|GIF nearly Free!
(06 Jul 2004 at 10:01)
|Attention all shoppers.|
Unisys's last international patent on LZW compression expires tomorrow. That means that we're finally free to use GIFs without fear of being sued, and more importantly to safely include gif-encoding routines in free software. (The Escape server side will soon be making GIF screenshots.)
I wonder what the guys at burn all GIFs are going to do now?
|But pngs are better!
Maybe now they can use LZW as their compression algorythm.
|Well, PNGs support 24 bits, gamma, and alpha, but they're usually bigger and the format is pretty cumbersome. Animation is typically unsupported. It's nice to have a lean format for low-res graphics.|
|Hmm, they are almost always smaller, as far as i can remember. I know that Microsoft Paint makes horribly giant pngs for no good reason. Irfanview, on the other hand, makes em as small as pngcrush can.
Maybe you aren't using the palette mode? Lossy pngs beat gifs.
As for animation.... there's mng, but i've yet to see much support for that. Although it is out there.
|Yeah, PNGs aren't lossy. I meant that a PNG with 213 colors beats the 213 color GIF.... as opposed to the 24-bit PNG vs. the 213 color GIF.|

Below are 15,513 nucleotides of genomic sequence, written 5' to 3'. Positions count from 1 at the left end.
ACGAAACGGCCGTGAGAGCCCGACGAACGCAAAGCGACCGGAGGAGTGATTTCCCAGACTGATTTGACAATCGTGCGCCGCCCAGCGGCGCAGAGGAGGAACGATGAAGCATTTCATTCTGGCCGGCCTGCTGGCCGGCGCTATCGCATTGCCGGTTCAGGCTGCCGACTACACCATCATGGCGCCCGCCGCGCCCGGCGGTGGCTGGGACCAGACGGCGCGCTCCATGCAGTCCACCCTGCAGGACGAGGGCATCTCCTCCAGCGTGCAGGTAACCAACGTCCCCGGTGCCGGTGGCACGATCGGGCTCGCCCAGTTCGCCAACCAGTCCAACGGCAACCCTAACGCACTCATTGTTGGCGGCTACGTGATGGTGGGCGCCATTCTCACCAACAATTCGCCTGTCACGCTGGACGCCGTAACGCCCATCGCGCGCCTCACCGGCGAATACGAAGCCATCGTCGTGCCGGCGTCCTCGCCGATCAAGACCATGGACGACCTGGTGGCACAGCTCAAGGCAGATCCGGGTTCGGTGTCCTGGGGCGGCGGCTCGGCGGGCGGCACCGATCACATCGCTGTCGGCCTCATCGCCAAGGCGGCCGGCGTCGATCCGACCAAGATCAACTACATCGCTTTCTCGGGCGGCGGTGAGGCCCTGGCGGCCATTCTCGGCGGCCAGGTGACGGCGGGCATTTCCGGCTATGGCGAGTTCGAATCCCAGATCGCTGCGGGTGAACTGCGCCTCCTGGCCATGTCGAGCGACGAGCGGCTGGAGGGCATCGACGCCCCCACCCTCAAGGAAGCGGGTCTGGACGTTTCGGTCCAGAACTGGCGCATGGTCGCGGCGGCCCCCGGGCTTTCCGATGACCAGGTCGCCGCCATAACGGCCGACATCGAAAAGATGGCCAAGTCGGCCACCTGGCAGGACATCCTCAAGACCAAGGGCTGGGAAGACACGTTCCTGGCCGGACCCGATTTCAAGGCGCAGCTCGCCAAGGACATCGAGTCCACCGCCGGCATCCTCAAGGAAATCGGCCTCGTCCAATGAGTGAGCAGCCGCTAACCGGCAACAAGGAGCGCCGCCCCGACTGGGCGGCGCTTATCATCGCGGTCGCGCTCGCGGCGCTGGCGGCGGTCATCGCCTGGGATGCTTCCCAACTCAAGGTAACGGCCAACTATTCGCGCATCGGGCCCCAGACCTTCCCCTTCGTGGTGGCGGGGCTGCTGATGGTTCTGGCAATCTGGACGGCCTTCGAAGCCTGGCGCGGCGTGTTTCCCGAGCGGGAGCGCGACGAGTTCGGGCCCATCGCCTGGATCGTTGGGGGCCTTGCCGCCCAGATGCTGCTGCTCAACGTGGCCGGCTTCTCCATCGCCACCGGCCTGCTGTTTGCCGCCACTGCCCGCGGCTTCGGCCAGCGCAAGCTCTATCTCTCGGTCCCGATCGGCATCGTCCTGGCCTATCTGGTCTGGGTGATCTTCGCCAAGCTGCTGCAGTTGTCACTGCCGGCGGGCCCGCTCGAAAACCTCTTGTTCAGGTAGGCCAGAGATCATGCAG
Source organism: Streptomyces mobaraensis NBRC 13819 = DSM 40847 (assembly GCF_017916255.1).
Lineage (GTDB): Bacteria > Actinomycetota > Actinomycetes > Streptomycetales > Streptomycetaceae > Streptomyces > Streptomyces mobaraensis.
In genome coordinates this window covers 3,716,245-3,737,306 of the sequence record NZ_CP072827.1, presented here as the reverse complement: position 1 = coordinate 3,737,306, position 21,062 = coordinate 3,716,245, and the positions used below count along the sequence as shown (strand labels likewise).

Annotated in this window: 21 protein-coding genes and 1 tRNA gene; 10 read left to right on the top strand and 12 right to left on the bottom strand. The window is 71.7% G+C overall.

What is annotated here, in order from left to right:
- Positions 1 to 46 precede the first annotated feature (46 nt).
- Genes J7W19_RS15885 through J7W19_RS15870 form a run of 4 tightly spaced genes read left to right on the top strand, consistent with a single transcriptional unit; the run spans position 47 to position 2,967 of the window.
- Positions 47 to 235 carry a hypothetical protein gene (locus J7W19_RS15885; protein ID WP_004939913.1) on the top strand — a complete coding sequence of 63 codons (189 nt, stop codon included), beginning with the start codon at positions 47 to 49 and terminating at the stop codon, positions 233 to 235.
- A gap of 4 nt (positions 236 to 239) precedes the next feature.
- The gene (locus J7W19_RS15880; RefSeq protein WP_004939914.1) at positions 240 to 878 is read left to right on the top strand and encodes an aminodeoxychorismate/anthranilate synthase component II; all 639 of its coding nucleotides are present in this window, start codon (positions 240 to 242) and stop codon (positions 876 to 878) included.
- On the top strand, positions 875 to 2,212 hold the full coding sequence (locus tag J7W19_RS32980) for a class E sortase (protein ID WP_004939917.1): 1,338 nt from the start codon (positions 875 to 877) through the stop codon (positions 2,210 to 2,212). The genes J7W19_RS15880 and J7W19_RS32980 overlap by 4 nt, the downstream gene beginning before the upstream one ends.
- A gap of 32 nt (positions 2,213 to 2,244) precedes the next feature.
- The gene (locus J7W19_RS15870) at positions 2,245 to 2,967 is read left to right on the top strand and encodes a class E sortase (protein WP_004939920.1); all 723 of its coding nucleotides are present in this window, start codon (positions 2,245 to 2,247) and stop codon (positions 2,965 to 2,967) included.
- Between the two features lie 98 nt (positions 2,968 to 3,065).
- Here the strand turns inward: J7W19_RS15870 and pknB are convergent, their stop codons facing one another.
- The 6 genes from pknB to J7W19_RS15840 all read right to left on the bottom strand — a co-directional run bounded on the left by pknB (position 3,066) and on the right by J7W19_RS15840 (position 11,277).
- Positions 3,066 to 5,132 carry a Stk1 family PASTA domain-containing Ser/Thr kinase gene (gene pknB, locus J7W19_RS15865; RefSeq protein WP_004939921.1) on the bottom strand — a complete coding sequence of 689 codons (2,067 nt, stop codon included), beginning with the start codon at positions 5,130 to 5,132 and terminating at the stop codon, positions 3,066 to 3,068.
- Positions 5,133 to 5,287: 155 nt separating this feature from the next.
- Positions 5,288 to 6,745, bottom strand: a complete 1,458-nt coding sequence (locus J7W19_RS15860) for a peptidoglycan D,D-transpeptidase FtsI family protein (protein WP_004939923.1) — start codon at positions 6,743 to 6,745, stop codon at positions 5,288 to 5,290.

|Note that PNGs can be indexed color as well, and then can be super dooper small like GIFs. People usually compare a 24-bit PNG to a dithered (is that correct in graphics speak?) 256-color GIF, but a better comparison if you only want to compare on the grounds of size is an indexed-256-color PNG with a GIF.
But yeah, GIFs are definitely great for animations. Except, of course, when 256 colors is not okay for your animation, so really I would love to see that MNG thing catch on! I hadn't heard of it before.
|Yes, I was referring to the indexed-color mode of PNGs. For the 24-bit stuff, there is no competition for PNG. I did a little experiment comparing indexed-color PNGs and GIFs, and the result was pretty much a wash -- PNGs with lots of colors (~256) are slightly smaller than GIFs (when compressed with 'state of the art' compressors), but very low-color GIFs are smaller than PNGs. Photoshop does a worse job of PNG export than it does with GIFs, though, so if you're not running pngcrush and gifsicle afterwards, then GIF will be smaller.
Anyway, IMO the simplicity of the GIF standard is a win. It is quite easy to generate GIFs with a small amount of code, but I don't share the same opinion of PNGs.
|Simplicity is something i can accept.
I'm interested in what sorts of files PNG does worse on. I've tried 'convert' on a bunch of gifs i have sitting around, big and small, and PNG did better on all of them. (I used 'convert' which made them smaller than the GIFs. And then 'pngcrush' would make them even smaller.)
I can't find a GIF optimizing program right now, though. (Do you know of one?) So i dunno.
PNG is a better standard, don't let photoshop's craptasticy fool you. And i say that with no real authority.
|Gifsicle is the best I know at optimizing gifs, especially animations. Did PNG win by a significant margin? It didn't in my tests.|
|I had an average of 15% reduction.|